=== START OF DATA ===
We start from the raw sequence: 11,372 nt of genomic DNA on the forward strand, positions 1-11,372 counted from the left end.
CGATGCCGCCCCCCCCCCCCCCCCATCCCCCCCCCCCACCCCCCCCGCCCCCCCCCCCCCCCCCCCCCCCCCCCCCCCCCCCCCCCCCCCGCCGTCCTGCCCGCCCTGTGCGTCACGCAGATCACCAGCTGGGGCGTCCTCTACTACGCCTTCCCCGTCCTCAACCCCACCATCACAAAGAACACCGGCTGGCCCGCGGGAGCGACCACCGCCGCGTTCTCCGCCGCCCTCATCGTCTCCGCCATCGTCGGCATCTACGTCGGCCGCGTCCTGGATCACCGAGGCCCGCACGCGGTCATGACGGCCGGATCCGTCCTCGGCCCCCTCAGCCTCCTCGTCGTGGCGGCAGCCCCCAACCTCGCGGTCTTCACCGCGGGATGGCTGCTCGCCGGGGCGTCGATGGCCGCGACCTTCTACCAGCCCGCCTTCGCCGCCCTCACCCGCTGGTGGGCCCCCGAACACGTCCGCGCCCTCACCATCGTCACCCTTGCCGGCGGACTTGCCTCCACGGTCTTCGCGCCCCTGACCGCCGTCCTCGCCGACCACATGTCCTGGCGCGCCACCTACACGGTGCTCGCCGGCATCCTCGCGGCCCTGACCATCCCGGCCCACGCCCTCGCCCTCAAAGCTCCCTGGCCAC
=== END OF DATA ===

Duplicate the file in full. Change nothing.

We start from the raw sequence: 11,372 nt of genomic DNA on the forward strand, positions 1-11,372 counted from the left end.
CGATGCCGCCCCCCCCCCCCCCCCATCCCCCCCCCCCACCCCCCCCGCCCCCCCCCCCCCCCCCCCCCCCCCCCCCCCCCCCCCCCCCCCGCCGTCCTGCCCGCCCTGTGCGTCACGCAGATCACCAGCTGGGGCGTCCTCTACTACGCCTTCCCCGTCCTCAACCCCACCATCACAAAGAACACCGGCTGGCCCGCGGGAGCGACCACCGCCGCGTTCTCCGCCGCCCTCATCGTCTCCGCCATCGTCGGCATCTACGTCGGCCGCGTCCTGGATCACCGAGGCCCGCACGCGGTCATGACGGCCGGATCCGTCCTCGGCCCCCTCAGCCTCCTCGTCGTGGCGGCAGCCCCCAACCTCGCGGTCTTCACCGCGGGATGGCTGCTCGCCGGGGCGTCGATGGCCGCGACCTTCTACCAGCCCGCCTTCGCCGCCCTCACCCGCTGGTGGGCCCCCGAACACGTCCGCGCCCTCACCATCGTCACCCTTGCCGGCGGACTTGCCTCCACGGTCTTCGCGCCCCTGACCGCCGTCCTCGCCGACCACATGTCCTGGCGCGCCACCTACACGGTGCTCGCCGGCATCCTCGCGGCCCTGACCATCCCGGCCCACGCCCTCGCCCTCAAAGCTCCCTGGCCAC